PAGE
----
Quality leadership role models get more respect and productivity from their workers. Those who intimidate and scare are left with a fragile set of workers, who will not be able to do their best work.

You Are Losing Respect

Earning respect is the cornerstone of effective leadership. Bosses who shout their orders and bully and intimidate will not earn the respect of their workforce.

If your harassing attitude towards your team is resulting in your employees no longer respecting you, it’s time to approach your relationship with your colleagues differently.

Finding a way to make workers respect you and your authority is vital in ensuring employees work to a high standard and contribute to the successful business.

Make greater effort to recognize workers are people too, and they must be shown respect from their managers in order to enhance their performance.

You Steal the Credit from Others

Stealing or taking credit for colleagues’ ideas, innovations and contributions without acknowledging them is another sign you are a boss practicing bullying at work.

Naturally, no employee wants to see someone else take credit for their hard work and good ideas, let alone their boss!

Make the effort to recognize and applaud the good ideas and vision of others, instead of stealing the credit in an attempt to enhance your own career.

You Are Deliberately Misleading Others

According to Jones, an abusive or bullying boss deliberately provides employees with false or misleading information.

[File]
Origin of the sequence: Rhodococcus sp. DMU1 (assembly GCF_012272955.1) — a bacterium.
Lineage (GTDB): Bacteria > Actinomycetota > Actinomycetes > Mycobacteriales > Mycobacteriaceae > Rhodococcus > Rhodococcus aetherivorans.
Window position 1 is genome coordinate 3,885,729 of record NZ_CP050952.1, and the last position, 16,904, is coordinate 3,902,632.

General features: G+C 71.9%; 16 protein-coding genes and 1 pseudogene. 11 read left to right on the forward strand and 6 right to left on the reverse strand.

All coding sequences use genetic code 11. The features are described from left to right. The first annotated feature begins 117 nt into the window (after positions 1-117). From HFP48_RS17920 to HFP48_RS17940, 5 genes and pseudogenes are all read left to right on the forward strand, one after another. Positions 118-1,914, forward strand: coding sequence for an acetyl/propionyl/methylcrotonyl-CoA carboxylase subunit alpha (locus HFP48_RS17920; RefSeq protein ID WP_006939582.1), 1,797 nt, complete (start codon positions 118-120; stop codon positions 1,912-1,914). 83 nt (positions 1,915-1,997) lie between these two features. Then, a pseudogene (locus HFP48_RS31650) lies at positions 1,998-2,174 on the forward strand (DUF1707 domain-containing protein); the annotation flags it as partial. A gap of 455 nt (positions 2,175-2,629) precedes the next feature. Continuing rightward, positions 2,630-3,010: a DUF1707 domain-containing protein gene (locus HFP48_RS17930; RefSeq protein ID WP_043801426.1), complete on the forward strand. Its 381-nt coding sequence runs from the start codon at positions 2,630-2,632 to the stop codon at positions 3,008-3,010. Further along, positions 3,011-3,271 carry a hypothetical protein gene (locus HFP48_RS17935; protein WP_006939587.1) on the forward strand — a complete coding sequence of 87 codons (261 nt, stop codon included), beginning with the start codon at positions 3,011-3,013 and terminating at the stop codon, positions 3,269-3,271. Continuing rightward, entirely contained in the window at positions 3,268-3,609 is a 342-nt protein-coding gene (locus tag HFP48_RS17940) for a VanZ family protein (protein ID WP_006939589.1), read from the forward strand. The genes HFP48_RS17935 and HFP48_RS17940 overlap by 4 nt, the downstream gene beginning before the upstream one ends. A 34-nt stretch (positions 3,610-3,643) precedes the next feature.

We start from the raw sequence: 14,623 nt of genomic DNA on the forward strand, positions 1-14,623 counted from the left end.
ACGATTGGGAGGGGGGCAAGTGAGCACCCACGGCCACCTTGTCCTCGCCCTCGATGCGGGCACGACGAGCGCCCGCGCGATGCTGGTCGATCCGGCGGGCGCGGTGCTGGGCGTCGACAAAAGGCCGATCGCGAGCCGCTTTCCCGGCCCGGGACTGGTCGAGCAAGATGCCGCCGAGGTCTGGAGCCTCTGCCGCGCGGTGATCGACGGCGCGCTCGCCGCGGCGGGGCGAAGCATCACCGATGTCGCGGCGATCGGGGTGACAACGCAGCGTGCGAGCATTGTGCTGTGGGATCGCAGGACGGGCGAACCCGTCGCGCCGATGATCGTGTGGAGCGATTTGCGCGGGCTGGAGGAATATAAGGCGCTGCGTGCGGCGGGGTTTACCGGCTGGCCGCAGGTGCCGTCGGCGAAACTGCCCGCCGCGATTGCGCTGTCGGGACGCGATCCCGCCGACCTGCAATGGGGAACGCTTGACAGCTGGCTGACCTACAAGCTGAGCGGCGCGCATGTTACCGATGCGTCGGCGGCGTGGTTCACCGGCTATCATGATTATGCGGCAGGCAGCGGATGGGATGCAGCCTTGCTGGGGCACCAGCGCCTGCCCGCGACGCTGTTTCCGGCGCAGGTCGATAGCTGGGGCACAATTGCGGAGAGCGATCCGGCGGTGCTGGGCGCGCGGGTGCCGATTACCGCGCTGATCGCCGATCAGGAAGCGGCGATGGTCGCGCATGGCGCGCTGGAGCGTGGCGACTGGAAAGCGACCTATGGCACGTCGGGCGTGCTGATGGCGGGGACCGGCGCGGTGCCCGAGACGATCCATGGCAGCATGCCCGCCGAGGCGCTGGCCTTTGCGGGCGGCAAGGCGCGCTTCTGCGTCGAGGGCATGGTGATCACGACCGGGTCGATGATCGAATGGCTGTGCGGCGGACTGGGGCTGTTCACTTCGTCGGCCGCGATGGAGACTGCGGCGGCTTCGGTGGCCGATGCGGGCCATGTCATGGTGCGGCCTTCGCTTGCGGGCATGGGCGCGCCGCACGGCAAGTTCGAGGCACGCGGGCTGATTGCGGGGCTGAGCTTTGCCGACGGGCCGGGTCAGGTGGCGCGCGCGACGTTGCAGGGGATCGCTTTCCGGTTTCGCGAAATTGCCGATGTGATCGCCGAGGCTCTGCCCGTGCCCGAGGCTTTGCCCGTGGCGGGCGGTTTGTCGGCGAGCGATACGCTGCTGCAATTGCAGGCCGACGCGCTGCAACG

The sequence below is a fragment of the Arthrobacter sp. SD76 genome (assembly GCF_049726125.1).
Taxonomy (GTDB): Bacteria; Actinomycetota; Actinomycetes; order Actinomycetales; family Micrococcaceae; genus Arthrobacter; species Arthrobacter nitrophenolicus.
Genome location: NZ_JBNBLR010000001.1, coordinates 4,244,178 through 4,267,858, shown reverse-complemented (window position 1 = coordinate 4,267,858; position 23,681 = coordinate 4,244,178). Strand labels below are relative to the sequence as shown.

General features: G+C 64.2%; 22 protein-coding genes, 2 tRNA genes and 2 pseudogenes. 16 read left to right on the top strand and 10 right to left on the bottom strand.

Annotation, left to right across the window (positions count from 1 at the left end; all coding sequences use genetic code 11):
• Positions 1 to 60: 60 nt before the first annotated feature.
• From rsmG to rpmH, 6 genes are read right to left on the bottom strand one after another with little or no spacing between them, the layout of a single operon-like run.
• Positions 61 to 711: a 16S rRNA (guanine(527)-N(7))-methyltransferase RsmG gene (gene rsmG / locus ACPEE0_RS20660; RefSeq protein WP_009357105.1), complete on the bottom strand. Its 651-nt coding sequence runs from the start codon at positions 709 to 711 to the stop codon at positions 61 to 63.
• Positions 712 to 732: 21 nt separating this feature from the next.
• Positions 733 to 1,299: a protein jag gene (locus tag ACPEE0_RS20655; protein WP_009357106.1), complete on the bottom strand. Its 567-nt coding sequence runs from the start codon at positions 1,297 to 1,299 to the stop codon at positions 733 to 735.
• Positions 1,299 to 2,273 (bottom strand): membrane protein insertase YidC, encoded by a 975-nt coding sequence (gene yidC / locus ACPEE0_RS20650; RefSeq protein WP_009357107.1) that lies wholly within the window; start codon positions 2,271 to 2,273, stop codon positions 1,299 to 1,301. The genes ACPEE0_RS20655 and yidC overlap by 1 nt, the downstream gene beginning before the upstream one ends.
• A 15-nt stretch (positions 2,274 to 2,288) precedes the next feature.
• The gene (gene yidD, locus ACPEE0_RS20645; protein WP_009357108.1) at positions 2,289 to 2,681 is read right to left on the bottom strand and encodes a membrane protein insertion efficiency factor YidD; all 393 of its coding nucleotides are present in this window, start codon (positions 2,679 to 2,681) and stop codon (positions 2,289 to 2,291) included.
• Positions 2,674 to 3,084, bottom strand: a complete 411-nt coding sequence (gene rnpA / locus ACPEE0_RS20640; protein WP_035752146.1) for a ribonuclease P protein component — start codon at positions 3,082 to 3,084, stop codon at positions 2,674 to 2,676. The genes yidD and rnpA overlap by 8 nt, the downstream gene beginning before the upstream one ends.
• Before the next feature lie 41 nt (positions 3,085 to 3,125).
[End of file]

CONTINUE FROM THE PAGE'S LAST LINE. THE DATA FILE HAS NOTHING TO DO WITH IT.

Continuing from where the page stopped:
Misleading others and concealing the truth is a sign of bullying antics and is not conducive with nurturing a happy, contented workforce.

Endeavor to tell the truth to your workforce and refrain from deliberately misleading others. This will create a happier, more honest working environment.

You Are Undermining Work

Deliberately undermining work and delaying an employee’s progress on a project is another tell-tale sign of leadership bullying. Instead of undermining, belittling and hampering work and progress, make the effort to show support.

A supportive boss will be rewarded with a workforce determined to do their best and help the company succeed.

Removing Workers’ Responsibilities

Taking away the responsibilities of others, or deliberately changing their role without any reason or cause is an ineffectual and bullying leadership strategy.

Give your workers the opportunity to work at their best and let their creativity thrive by encouraging greater responsibility instead of deliberately hindering it.

As Jones notes, “The tough boss will ‘break you down’ to build you up; the bully boss will ‘break you down’ to see you crumble. And nobody wants to work for a crummy boss.”

Don’t be that crummy, bullying boss. Be an effective leader that has gained the respect of your team and you’ll put your business in a much better position to be collectively driven to success.

Mean Boss Photo via Shutterstock 2 Comments ▼

Gabrielle Pickard-Whitehead Gabrielle Pickard-Whitehead is a professional freelance writer and journalist based in the United Kingdom. Since 2006, Gabrielle has been writing articles, blogs and news pieces for a diverse range of publications and sites. You can read "Gabrielle’s blog here.".

2 Reactions
  1. I guess it is human nature. They will not always be conscious of what they are doing. There will be good days and bad days. In those bad days, the bullying may happen.

    • Hi Aira, I completely agree. And that’s why it’s important to address the situation with the individual as soon as it happens, and in an environment that’s conducive. I’ve had individuals point out my substandard behavior and I was thankful for it. I hadn’t intended to come across the way I did and they allowed me to “see” that. It is human nature and we all have bad days, as you so clearly pointed out. Always give the person a chance to be made aware of their actions. After that, if the behavior doesn’t change, then it’s a different scenario.